Container losses – Everywhere you go, always take the weather with you


On average, 1400 containers are lost at sea per year but since December 2020 that number has risen to 3500.  According to Gcaptain the shipping industry is seeing the biggest spike in lost containers in seven years with more than 3000 containers lost at sea last year and over 1000 so far this year.  

This blog helps explain how the changing weather pattern has contributed to the overall situation.

Pacific focus

Surprisingly, the common theme among the recently impacted vessels that have lost containers is that they were all mostly in the North Pacific on sea routes connecting Asia’s economies to consumers in North America during the Northern Hemisphere Winter. So why is this?

Fig.1: Historical AIS Density between Dec 2020 to Feb 2021 from Otis

The majority of routes across the Pacific indicate (westbound) a Great Circle (GC) to about 30N then rhumb line (RL) direct to China via Osumi Kaikyo. A more conservative route is highlighted by either GC or RL to roughly 15.30N/156W then either GC or RL direct to their destination based on the current pattern.  There are very few tracks between 35N to 50N due to the consistent Gale/Storm track residing in these latitudes, and any vessels transiting out of the Pacific Northwest USA/Canada generally route via the Bering Sea north of the Aleutian Islands, which help shelter ships from the adverse sea and weather conditions further south. In more normal years the dominant cross-basin route takes a GC path along 54N north of the Aleutian Islands throughout the year. 

Weather pattern change

This shift to more conservative routing in the winter can be linked to recent climate variations that have been affecting the basin during that time.  

Fig.2: Plot of 20-year average of extreme wave height altimetry scan (Dec-Jan Feb, top/Jun-July-Aug, bottom, courtesy of IH Cantabria – Universidad de Cantabria)

Fig 2 shows the average highest waves within the North Pacific reached a formidable 17m across much of the basin during the winter months with a sharp decrease to 7-8m in the summer months. This seasonal contrast is reflected in Figure 3 where the correlation between the phases of the Arctic Oscillation(AO) and El Nino are compared to wave heights. The green shading represents a negative correlation between the index and wave heights and orange-red shows a positive correlation. This correlation suggests that a stronger negative AO and El-Nino phases provide the ingredients for some extreme wave heights in the North Pacific.

Fig.3 Influence of the Arctic Oscillation (Left) and ENSO NINO3 index (Right) on wave heights. (courtesy of IH Cantabria – Universidad de Cantabria)

According to NOAA this last winter of 20/21 (see Fig 4.) had some of the strongest negative AO indices with the index falling as far as -1.8 in January 2021; the lowest it has been in 10 years. The AO’s positive phase is characterised by lower-than-average air pressure over the Arctic and higher-than-average pressure over the northern Pacific/Atlantic Oceans. So when positive the jet stream is farther north than average, so storms can be shifted northward of their usual paths. Conversely, it’s negative phase has higher-than-average air pressure over the Arctic region and lower-than-average pressure over the northern Pacific/Atlantic Oceans. This shifts the jet stream toward the equator, so it is south of its average position allowing the gale/storm track to extend into the Trans-Pacific shipping lanes.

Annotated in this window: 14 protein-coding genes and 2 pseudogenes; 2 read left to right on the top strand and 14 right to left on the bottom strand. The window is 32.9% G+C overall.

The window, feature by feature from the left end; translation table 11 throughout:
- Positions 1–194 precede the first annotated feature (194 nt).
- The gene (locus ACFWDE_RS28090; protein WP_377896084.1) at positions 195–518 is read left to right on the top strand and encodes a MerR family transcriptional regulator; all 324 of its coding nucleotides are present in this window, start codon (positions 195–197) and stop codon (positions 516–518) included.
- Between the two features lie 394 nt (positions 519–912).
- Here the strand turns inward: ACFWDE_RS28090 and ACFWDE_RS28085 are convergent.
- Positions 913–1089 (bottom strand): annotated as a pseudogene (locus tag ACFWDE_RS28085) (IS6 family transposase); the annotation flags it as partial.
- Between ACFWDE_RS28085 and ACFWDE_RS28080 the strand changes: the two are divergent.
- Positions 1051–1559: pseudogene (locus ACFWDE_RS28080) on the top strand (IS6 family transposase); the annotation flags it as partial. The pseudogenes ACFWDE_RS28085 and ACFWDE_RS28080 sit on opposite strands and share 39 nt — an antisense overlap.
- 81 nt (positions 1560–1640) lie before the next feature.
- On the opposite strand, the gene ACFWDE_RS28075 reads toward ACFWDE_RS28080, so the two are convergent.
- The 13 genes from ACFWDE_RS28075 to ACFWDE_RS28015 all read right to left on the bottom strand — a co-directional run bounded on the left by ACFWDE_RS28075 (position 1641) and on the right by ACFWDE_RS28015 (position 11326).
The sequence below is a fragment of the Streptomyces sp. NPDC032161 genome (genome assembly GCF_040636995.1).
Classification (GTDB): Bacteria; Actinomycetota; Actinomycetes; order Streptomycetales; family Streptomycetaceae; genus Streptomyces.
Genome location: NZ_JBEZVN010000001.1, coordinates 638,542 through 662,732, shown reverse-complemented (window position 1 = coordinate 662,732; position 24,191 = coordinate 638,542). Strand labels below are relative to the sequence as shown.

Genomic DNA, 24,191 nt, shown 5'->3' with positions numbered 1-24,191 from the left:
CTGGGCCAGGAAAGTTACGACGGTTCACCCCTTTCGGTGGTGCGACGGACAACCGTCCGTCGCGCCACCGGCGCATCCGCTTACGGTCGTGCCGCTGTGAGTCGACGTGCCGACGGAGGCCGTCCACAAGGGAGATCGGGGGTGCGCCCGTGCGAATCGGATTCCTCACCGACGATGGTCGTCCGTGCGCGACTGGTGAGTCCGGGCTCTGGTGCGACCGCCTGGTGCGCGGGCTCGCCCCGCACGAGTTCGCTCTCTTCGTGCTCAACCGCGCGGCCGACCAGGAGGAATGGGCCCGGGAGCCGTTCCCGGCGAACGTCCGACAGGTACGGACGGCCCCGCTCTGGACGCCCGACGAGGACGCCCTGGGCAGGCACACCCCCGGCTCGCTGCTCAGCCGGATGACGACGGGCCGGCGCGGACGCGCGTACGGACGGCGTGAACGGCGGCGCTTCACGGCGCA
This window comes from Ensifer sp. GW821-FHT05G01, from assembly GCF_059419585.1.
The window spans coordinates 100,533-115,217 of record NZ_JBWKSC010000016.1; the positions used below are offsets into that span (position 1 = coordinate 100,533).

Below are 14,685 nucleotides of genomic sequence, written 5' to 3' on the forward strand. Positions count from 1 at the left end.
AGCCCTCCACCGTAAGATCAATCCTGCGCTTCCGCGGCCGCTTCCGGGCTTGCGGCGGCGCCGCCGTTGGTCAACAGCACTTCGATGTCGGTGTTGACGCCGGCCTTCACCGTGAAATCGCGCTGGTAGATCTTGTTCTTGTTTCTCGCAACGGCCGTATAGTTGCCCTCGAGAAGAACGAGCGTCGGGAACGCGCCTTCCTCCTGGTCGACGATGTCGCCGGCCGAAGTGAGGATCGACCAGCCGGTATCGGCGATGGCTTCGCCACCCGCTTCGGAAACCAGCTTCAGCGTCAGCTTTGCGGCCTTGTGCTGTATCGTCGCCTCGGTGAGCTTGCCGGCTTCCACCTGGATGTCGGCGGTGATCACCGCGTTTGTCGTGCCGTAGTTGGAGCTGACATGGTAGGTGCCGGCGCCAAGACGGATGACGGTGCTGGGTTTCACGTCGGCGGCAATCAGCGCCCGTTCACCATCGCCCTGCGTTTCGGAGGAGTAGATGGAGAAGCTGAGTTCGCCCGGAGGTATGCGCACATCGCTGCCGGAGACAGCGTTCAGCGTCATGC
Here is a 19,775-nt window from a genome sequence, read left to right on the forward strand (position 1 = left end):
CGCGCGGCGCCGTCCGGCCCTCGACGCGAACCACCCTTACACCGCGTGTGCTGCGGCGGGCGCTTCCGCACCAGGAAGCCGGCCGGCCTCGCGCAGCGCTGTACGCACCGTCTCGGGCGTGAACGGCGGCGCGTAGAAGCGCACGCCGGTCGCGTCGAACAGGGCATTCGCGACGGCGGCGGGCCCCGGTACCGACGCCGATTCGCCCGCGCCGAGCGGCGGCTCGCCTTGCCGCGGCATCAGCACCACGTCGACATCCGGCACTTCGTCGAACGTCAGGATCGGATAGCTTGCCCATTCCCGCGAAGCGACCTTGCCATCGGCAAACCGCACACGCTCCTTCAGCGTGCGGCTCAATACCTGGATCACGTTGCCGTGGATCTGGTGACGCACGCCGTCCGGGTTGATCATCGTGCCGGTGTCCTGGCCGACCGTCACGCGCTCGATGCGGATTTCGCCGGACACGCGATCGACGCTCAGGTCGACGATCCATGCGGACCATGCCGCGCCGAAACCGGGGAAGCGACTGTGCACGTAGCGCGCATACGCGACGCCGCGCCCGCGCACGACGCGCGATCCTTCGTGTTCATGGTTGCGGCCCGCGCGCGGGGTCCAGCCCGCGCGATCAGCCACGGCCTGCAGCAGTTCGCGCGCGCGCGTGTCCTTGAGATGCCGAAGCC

Fig 4: Arctic Oscillation Index from 2010-2021, courtesy of LuAnn Dahlman on NOAA

Unavoidable weather 

Fig 5 shows the NOAA Wavewatch III Significant Wave Height (SWH) analysis for 30 Nov 20 (one day before meteorological winter), when a large storm off Japan created SWHs up to 16m within the core of the system at around 44N, with very rough seas up to 6m extending as far south at 35N between 170E and the prime meridian.  This vastness in size makes such seas almost unavoidable and inherently more dangerous if under pressure to arrive on time.

Fig 5. NOAA Significant wave heights 0000UTC November 30, 2020 

Another example is shown for 9th January 2021 when a very strong storm in the Eastern Pacific (Fig 6) produced SWHs up to 17.5m (Fig 7) at the centre with very rough seas up to 6m extending south to near 30N.

Fig 6.  NOAA GFS Surface analysis for 0000Z 9 Jan 21

Fig. 7 NOAA Significant Wave Heights 0000Z 9 Jan 21 


There are numerous other possible reasons behind these peak losses. These range from ever larger vessels being stacked higher than before, to ships being fully laden (or close to this) with improperly secured container stacks, inadequate maintenance of the securing systems, and incorrect stack weights impacting ship stability. Furthermore, bigger ships, at or near full capacity, can lead to stronger (more violent) ship motions within strong and persistent storms which put additional strain on lashings. According to Gcaptain, experts believe the situation has been exacerbated by a surge in e-commerce following the explosion in consumer demand arising from the covid pandemic, dramatically increasing pressure on shipping lines to deliver products as quickly as possible.  

While the International Maritime Organisation is currently awaiting results of investigations into the latest incidents, it is already clear the changed weather pattern over the last winter contributed to these losses. Fleetweather closely monitors such large-scale climate variations and how these will changes impact on current and future seasonal routing. Regarding El Niño-Southern Oscillation (ENSO), we are currently in the neutral phase for the summer but with the recent La Nina Watch put in effect by the Climate Prediction Center for winter, this could mean good news for Trans-Pac vessels this coming winter.  

Stay connected and safe. 

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